... Indefensible as any imperialism now is, the League of Nations, with all its shortcomings, offered a means whereby the Lilliputian nations of the world were, until 1930, gradually getting the imperialist Gullivers to accept a network of restriction that would have made further military conquests impossible.” (65-66)

This idyll of American, British, French imperialism quite takes one’s breath away: Cuba has free government—forget the American government-instigated overthrow of the Grau San Martin government and the American government-supported bloody regime of Batista, not to speak of American government-supported dictatorships in most Latin-American countries—all this under Roosevelt—the British have given the white minority in South Africa the right to a local dictatorship over the black majority—that should make you forget the Britishers’ own dictatorship over four hundred million toilers in India, or the French dictatorship over the North Africans. In an offhand manner Mumford ignores a little detail of present history: that every Englishman has nine or ten slaves working for him, every Frenchman two or three slaves; never mind that, Mumford indicates, the Englishman and the Frenchman have democracy at home. Freedom for the oppressed colonial peoples? Not in Mumford’s program for “Re-fortification of Democracy.”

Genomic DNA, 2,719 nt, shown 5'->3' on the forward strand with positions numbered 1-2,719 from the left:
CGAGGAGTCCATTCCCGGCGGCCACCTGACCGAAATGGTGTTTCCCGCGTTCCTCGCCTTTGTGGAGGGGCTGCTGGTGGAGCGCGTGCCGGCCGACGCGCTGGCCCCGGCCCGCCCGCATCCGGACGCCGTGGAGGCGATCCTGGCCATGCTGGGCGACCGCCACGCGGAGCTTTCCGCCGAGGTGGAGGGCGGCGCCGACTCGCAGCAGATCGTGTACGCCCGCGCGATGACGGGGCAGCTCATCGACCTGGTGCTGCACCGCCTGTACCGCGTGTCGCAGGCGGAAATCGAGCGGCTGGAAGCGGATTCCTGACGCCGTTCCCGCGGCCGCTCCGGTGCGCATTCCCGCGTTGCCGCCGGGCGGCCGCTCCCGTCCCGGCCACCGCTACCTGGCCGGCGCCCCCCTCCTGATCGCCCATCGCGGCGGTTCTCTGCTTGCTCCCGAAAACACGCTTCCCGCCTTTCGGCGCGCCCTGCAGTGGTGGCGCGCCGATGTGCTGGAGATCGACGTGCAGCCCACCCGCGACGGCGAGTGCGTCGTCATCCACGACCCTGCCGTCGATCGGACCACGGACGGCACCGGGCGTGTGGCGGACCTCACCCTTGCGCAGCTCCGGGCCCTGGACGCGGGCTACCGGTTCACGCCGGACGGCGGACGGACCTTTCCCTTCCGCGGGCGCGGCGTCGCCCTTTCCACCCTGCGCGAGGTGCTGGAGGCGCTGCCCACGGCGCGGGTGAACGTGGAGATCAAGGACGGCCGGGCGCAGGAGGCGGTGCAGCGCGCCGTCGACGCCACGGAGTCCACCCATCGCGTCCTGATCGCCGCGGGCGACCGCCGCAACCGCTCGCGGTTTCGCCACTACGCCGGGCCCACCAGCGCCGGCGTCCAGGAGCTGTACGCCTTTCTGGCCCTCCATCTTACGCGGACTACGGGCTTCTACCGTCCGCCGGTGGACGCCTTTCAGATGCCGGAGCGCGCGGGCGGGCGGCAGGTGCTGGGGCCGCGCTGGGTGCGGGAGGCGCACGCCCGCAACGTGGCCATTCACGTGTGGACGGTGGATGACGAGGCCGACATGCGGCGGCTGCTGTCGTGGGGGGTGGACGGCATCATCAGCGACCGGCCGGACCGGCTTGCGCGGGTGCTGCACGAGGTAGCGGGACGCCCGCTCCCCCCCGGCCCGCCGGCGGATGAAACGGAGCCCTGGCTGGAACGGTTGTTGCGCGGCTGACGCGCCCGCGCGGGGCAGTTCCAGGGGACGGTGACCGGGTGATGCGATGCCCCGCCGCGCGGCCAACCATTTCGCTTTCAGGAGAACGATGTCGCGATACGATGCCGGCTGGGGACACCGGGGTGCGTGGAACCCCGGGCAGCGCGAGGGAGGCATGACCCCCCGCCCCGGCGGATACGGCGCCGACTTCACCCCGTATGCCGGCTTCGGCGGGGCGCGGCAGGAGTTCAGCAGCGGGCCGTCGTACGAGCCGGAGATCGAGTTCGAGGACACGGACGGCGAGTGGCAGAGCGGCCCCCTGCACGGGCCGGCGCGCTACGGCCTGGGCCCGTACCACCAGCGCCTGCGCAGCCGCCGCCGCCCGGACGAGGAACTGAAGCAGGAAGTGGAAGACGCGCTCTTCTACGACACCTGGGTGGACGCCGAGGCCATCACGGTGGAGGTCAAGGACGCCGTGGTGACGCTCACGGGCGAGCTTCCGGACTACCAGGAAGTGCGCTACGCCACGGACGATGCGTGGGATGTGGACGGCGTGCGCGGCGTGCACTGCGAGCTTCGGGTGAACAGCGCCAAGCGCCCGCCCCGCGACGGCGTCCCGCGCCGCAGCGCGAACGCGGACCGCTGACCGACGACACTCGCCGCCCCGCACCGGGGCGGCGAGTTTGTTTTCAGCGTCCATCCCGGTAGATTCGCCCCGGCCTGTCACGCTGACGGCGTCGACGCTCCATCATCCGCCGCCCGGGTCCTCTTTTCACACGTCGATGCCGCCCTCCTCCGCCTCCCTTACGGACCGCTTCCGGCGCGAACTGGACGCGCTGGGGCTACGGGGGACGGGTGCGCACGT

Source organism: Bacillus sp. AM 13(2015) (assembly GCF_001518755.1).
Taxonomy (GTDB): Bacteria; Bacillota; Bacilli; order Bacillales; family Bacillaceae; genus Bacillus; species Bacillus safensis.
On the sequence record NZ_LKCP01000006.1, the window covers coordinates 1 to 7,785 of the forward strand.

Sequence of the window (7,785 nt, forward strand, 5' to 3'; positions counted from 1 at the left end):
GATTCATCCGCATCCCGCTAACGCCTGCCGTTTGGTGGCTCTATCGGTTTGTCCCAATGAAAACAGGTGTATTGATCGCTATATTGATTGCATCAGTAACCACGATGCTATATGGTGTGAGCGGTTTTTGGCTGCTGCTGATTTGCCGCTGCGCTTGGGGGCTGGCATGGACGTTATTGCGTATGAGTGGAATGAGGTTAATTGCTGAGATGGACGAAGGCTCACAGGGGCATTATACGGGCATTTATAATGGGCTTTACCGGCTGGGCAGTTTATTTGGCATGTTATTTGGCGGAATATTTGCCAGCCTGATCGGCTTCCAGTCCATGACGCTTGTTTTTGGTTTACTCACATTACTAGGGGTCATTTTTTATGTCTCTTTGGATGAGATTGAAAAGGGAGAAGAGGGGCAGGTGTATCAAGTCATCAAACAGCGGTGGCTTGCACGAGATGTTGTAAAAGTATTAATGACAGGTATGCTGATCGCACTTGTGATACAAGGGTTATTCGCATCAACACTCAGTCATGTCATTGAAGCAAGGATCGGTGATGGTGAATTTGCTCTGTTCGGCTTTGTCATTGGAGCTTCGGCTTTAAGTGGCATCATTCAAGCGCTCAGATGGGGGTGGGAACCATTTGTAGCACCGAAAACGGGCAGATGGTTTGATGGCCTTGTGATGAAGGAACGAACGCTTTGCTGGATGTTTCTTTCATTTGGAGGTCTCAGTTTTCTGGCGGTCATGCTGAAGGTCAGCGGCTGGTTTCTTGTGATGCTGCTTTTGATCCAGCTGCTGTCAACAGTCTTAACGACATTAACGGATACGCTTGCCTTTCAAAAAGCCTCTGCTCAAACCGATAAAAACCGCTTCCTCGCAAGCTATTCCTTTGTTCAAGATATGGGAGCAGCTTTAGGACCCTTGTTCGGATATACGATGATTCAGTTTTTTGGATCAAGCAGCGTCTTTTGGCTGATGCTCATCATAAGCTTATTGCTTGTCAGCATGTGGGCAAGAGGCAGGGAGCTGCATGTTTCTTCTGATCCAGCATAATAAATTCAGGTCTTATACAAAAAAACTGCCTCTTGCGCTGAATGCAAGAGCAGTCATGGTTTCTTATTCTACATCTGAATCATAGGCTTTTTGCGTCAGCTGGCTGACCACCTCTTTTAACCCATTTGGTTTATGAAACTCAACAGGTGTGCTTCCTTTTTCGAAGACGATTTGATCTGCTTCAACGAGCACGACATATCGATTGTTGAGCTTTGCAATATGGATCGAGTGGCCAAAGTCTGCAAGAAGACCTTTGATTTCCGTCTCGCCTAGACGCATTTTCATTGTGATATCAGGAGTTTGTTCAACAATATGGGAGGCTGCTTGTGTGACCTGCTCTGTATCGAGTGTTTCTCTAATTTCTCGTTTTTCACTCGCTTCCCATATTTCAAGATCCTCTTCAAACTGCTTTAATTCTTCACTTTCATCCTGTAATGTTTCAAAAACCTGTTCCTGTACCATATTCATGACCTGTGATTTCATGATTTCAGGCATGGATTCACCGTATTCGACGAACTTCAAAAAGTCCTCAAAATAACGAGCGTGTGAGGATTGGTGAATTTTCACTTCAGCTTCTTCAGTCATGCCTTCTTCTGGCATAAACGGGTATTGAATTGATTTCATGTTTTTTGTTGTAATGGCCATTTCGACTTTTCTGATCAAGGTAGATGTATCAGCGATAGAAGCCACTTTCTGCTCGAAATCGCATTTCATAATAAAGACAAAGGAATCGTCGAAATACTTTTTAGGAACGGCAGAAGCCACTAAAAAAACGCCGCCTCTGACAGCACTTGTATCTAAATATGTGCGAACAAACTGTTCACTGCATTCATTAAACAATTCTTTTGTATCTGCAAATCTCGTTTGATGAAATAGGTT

The real face of imperialism cannot appear in Mumford’s book for the same reason that he cannot permit us to think for a moment upon the real nature of wage slavery in the home countries: his thesis is that there is an “unbridgeable gulf” between life of the fascist countries and that of the democratic empires.

And to accentuate that “unbridgeable gulf” so that we shall be sufficiently hardened to plunge cold steel into the guts of every German, Mumford not only idealizes the democracies but also indicts the entire German people. In America “those who have a firm belief in democracy... probably includes the greater number of intelligent Americans, representing every shade of economic status and political conviction”—bosses included. The sole exceptions Mumford stakes in his “democratic front” are those “intransigent industrialists who seek to maintain the absolutism of their rule, as practiced anciently in the company town”, the “stone age industrialists”. But as “anciently” and “stone age” happily portend, this is past; now, “our more progressive industries, led by men who have claims to industrial statesmanship, have in principle accepted the need for democratic participation and security of livelihood.” (p.139). We are all one happy democratic family, bosses and workers manage industry by “democratic participation”, no significant section of employers are opposed to the Wagner Act or use strikebreakers or stool-pigeons or other union-busting methods, and the Fansteel, Apex and similar court decisions of the last few weeks really belong to the dim past.